Plate Tectonics

The Earth comprises of four layers- the solid crust on the outside, the mantle below it, the outer core and the inner core. Plate tectonics is a theory that Earth’s crust is divided into several plates that glide over the mantle. Tectonic plates are pieces of Earth’s solid crust along with the brittle uppermost layer of the mantle, which are together referred to as the Lithosphere. These plates are thus, known as tectonic plates or lithospheric plates. Tectonic plates include oceanic lithosphere along with the continental lithosphere.

Plate tectonics states that these plates move relative to each other and interact along their boundaries, where they converge, diverge, or slip past one another. Such interactions are responsible for Earth’s seismic and volcanic activity along with the formation of new landforms like mountains and oceanic trench. In simple words, due to plate tectonics, the earth has witnessed several gradual changes in its features. The landforms that you see today have formed after several changes in the tectonic plates over the last millions of years.

Tectonic Plates

Tectonic plates consist of two different types of materials known as oceanic crust and continental crust. Geologists have roughly divided tectonic plates into three categories- major, minor and microplates.

i. MAJOR PLATES – Any plate greater than 20 million km2 is called a major plate. There are seven major tectonic plates on the Earth’s surface, they are as follows:

  1. North American Plate
  2. Pacific Plate
  3. Eurasian Plate
  4. African Plate
  5. Indo-Australian Plate
  6. Australian Plate
  7. Indian Plate
  8. South American Plate
  9. Antarctic Plate

The largest among these plates is the Pacific plate. It is an oceanic plate and lies under the Pacific Ocean.

 ii. MINOR PLATES – The area of these plates range from 1 million to 20 million km2. Some of them include Somali Plate, Nazca Plate, Amurian Plate, Philippine Sea Plate, Arabian Plate, Caribbean Plate, Juan de Fuca Plate among others.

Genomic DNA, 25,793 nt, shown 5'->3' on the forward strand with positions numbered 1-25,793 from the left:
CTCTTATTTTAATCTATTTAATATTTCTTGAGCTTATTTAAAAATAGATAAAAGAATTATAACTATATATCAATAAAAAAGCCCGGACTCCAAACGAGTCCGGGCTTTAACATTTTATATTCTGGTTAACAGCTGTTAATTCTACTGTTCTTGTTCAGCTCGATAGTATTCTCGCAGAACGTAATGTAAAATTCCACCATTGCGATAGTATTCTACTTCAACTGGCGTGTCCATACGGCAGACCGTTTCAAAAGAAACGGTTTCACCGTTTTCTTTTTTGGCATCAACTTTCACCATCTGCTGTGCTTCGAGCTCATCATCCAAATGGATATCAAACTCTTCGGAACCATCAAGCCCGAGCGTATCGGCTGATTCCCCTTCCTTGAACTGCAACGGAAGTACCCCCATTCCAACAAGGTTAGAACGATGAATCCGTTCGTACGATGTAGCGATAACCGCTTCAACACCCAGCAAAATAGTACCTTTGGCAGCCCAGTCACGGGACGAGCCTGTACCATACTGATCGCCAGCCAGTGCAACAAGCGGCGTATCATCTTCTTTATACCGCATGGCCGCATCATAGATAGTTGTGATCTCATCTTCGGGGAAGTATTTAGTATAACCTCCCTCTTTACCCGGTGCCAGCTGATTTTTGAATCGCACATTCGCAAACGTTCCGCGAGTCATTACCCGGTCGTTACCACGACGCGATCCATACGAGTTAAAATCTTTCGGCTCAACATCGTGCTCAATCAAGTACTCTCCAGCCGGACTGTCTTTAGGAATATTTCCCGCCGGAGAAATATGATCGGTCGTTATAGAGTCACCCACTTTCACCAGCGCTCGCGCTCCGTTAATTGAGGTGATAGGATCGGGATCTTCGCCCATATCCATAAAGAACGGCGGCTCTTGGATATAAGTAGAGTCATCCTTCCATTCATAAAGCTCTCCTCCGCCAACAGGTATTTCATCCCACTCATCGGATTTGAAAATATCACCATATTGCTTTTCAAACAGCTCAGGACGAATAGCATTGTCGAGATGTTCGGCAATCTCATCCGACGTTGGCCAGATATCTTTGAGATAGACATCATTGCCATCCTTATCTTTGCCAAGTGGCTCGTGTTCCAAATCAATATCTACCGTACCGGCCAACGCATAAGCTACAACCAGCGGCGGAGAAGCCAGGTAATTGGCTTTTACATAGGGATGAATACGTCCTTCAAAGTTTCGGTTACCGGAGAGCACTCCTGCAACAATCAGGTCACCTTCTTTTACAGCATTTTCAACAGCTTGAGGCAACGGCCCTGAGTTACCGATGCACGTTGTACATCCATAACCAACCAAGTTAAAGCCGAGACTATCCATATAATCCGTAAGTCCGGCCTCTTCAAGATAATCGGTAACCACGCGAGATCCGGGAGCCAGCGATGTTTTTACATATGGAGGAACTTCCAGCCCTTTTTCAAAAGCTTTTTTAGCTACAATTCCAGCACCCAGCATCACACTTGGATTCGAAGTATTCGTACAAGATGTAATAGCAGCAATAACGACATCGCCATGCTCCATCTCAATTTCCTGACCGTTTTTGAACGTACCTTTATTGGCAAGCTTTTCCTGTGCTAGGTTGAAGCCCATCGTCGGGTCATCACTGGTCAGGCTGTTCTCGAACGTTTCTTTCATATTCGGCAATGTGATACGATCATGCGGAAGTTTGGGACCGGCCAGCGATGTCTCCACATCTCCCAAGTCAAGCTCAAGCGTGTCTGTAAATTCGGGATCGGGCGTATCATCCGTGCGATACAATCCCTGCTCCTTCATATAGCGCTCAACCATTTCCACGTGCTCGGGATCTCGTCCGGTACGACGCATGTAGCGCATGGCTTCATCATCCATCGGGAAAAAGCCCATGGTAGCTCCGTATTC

iii. MICROPLATES – These are less than 1 million km2 in area and are often grouped with an adjacent major plate. Some examples are Madagascar Plate, North Andes Plate, South Sandwich Plate, Panama Plate, Iberian Plate, Greenland Plate, Okinawa Plate, etc.

Driving Forces

The lithosphere is the outermost layer of the Earth and is cooler and firmer than the layer below (uppermost mantle), which is hot and flexible. The tectonic processes which began more than 3 billion years ago are driven by forces that originate in the mantle. The intense heat of the core causes molten rock in the mantle to move in a circular pattern due to convection. The mantle dissipates heat as they rise, cool and sink down continuously. This is the source of energy that drives plate tectonics.

Types of Boundaries

Tectonic plates interact at places called Plate Boundaries. They are fundamentally divided into three categories:

1) DIVERGENT BOUNDARIES – When two tectonic plates move away from each other, they leave a gap in between. This gap is filled by magma from the mantle beneath resulting in the formation of new crust on the lithosphere. They may cause a series of volcanoes along the boundary eventually creating rift valleys and mid-oceanic ridges.

2) TRANSFORM BOUNDARIES – These are areas where two tectonic plates move past each other horizontally, rubbing along the edges. They may cause earthquakes, split river beds, and cause portions of the rocks to break.

3)CONVERGENT BOUNDARIES – When two or more tectonic plates collide, they may result in two consequences. If the two plates are of equal density, they usually push up against each other forming a mountain chain. If they are of unequal density, one plate usually sinks beneath the other giving rise to deep trenches.

 Pangea – 200 million years ago                                                            

Present Day      

“World of A Difference”

Around 200 million years ago, the Earth was one big continent – THE GREAT PANGEA. It was a supercontinent that encompassed almost all the landmasses on Earth. It began to break apart into fragments in stages due to Plate Tectonics creating the existing forms.

Impact on Future

The movement of the tectonic plates alters the surface of the Earth every single day albeit very slowly. Earthquakes, volcanoes, mountain building, rift zones, spreading of the seafloor, the flow of lava are all results of Plate Tectonics. Plate tectonics moves the continents around and in the future it will have an impact on climate patterns, distribution of heat over the planet, Ocean currents patterns, and evolution of plants and animals.

Check Point

Fill in the blanks:

  1. The layer immediately below the earth’s crust is known as _____________.
  2. Two examples of major tectonic plates are ____________ and _____________.
  3. An area where two tectonic plates collide is known as ______________ boundary.
  4. Based on their sizes, tectonic plates are divided into _______, _______ and ________.
  5. Earth’s crust along with the uppermost layer of mantle is referred to as ___________.

Answer Key

  1. Mantle
  2. North American, Pacific, Eurasian, Australian (any two of the 9)
  3. Convergent
  4. Major, minor and microplates
  5. Lithosphere